The role of pharmaceutical wholesalers is to act as a bridge between the pharmaceutical industry and its customers. They purchase medicines from manufacturers and distribute them to various locations, such as pharmacies, hospitals, clinics, doctors' offices, and laboratories. Some wholesalers specialize in certain products or customers, while others offer a wide range of products. For independent pharmacies and pharmacy chains, buying pharmacy supplies from wholesalers is a great way to increase revenue and save money.
Wholesalers buy medicines and other equipment from pharmaceutical companies, store them in warehouses and other holding facilities, and then sell them to pharmacies. Full-line wholesalers also take measures to reduce the risk of counterfeit drugs entering the supply chain. Pharmaceutical manufacturers manage drug distribution from production to drug wholesalers and sometimes directly to retail pharmacy chains, specialty pharmacies, hospital chains, and health plans. Wholesalers usually don't negotiate prices since there is usually a competitor in every market.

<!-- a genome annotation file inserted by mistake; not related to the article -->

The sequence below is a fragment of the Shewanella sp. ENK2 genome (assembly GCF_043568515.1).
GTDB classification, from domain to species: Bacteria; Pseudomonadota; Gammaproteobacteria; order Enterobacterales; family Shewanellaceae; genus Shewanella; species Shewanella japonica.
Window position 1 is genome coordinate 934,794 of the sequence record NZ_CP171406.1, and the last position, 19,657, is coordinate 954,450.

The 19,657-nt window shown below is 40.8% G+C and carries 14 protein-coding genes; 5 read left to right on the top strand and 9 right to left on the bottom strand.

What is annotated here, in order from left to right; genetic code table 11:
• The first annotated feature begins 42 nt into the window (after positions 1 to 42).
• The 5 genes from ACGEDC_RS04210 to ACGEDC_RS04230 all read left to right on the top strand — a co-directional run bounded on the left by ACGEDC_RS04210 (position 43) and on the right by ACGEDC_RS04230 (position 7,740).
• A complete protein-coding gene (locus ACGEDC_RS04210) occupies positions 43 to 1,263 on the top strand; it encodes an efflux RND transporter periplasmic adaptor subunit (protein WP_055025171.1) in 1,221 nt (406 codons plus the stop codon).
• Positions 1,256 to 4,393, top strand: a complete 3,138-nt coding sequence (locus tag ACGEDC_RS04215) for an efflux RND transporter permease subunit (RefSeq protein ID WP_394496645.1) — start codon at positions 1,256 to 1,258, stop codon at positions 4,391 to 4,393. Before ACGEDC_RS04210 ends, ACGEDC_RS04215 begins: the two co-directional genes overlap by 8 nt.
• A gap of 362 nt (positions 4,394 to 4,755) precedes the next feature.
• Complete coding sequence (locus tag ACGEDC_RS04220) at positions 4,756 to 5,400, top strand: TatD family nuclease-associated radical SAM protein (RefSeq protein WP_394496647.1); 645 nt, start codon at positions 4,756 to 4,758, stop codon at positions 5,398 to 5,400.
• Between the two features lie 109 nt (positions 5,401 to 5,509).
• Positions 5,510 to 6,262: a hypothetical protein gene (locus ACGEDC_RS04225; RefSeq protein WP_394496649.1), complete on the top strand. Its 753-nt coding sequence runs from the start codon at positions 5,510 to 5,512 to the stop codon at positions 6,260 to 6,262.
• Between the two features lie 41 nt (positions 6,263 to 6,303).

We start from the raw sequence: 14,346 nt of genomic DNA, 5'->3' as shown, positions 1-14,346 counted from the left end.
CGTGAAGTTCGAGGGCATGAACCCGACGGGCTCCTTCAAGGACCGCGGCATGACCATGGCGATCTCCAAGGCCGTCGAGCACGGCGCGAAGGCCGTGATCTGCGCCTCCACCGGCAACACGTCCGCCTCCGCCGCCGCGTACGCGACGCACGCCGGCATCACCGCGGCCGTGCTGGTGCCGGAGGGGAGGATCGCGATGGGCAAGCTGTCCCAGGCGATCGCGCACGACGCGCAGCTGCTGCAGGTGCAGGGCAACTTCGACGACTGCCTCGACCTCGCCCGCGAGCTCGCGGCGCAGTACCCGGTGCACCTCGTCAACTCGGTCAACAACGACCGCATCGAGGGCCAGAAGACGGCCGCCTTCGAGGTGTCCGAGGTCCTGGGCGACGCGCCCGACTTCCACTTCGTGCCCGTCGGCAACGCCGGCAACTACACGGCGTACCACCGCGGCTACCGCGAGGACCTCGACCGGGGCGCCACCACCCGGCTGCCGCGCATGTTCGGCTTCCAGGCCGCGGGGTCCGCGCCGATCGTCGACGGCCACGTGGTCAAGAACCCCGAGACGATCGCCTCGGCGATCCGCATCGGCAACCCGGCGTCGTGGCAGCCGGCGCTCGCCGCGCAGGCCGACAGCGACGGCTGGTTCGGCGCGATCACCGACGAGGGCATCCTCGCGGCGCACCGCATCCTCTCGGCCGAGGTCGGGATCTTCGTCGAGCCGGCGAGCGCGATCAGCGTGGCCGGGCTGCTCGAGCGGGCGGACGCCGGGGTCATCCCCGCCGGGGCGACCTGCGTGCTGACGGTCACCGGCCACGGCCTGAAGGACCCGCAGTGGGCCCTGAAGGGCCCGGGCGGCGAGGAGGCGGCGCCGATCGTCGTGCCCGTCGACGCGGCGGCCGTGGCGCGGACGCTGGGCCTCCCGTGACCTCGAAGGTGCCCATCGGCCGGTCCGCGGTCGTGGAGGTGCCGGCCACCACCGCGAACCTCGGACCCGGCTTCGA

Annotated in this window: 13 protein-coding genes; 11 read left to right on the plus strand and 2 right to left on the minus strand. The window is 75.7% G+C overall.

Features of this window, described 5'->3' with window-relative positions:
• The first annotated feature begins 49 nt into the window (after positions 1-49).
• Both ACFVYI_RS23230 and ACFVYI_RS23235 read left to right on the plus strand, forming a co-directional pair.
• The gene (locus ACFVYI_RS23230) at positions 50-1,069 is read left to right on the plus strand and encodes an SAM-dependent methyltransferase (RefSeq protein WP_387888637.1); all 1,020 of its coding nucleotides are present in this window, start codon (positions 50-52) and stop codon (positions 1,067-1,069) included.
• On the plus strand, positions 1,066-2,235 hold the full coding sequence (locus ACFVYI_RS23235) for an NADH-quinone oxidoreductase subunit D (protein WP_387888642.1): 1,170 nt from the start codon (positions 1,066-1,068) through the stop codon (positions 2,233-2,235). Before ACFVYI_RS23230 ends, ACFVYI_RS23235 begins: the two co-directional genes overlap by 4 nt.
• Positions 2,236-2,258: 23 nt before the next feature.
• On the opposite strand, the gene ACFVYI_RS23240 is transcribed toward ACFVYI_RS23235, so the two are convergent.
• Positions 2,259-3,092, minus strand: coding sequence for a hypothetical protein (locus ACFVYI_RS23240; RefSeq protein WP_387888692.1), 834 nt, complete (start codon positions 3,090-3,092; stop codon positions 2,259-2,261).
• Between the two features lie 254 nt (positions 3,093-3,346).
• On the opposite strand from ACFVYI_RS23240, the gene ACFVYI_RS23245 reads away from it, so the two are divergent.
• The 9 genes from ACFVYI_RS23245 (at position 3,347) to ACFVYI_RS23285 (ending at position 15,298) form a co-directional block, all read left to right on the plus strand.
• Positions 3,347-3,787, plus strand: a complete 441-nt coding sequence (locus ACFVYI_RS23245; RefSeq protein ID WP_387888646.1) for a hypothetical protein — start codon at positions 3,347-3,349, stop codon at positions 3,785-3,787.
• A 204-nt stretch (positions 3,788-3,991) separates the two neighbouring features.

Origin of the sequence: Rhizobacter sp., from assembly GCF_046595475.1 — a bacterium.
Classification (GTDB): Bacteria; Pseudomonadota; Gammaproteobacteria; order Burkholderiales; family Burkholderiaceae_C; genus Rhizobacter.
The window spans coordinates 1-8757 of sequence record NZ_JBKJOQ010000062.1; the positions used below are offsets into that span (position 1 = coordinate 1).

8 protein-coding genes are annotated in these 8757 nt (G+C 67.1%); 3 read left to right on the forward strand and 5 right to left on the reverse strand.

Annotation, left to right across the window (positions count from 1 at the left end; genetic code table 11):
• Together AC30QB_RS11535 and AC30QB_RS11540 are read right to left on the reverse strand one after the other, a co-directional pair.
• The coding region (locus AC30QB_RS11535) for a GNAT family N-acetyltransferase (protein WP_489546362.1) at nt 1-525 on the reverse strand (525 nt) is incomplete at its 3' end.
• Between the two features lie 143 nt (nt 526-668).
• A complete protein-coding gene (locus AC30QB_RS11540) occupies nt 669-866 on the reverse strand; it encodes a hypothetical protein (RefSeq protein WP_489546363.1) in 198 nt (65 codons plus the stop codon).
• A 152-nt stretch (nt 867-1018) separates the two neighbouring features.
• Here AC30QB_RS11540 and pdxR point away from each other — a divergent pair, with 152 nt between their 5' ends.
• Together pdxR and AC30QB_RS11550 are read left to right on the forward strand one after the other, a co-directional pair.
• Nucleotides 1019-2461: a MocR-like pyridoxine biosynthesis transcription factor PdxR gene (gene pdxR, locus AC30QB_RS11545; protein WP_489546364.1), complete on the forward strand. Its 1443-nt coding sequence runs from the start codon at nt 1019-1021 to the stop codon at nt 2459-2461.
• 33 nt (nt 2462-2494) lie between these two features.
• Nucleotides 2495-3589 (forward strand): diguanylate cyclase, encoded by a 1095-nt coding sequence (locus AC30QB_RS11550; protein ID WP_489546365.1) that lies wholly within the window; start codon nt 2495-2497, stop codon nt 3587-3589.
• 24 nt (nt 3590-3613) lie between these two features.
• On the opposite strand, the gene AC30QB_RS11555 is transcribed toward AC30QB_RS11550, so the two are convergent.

This means that consumers often pay more for their medicines due to the additional costs incurred by pharmacies. For example, pharmacies compete with big box stores, vitamin stores, and health food stores for consumer dollars when it comes to selling wholesale vitamins. Wholesale distributors are the largest buyers of pharmaceuticals from manufacturers. However, in some cases, drug manufacturers also distribute products directly to government buyers such as the AIDS Drug Assistance Program (ADAP), the Veterans Administration, and the Vaccines for Children (VFC).
The pharmacy category includes independent and chain pharmacies, grocery stores, or large stores with pharmacies and mail-order pharmacies. Full-line wholesalers need a stable market environment in order to thrive. This means that there needs to be a delicate balance between the prices of drugs and the benefits that pharmacies receive from selling them. If this balance is not maintained, full-line wholesalers may have to re-evaluate their distribution methods for slow-moving drugs.
Full-line pharmaceutical wholesalers carry and distribute the full range of products within the framework established by authorities and the market to meet the needs of their customers. They also take measures to ensure a safe and secure drug supply chain. Pharma IQ recently spoke with Monika Derecque-Pois, CEO of the European Association of Full-Line Pharmaceutical Wholesalers (GIRP), about how the role of wholesalers has changed in recent years. Specialty drugs now account for around 30% of wholesale revenues, which has led to significant growth in this business model over the past two years.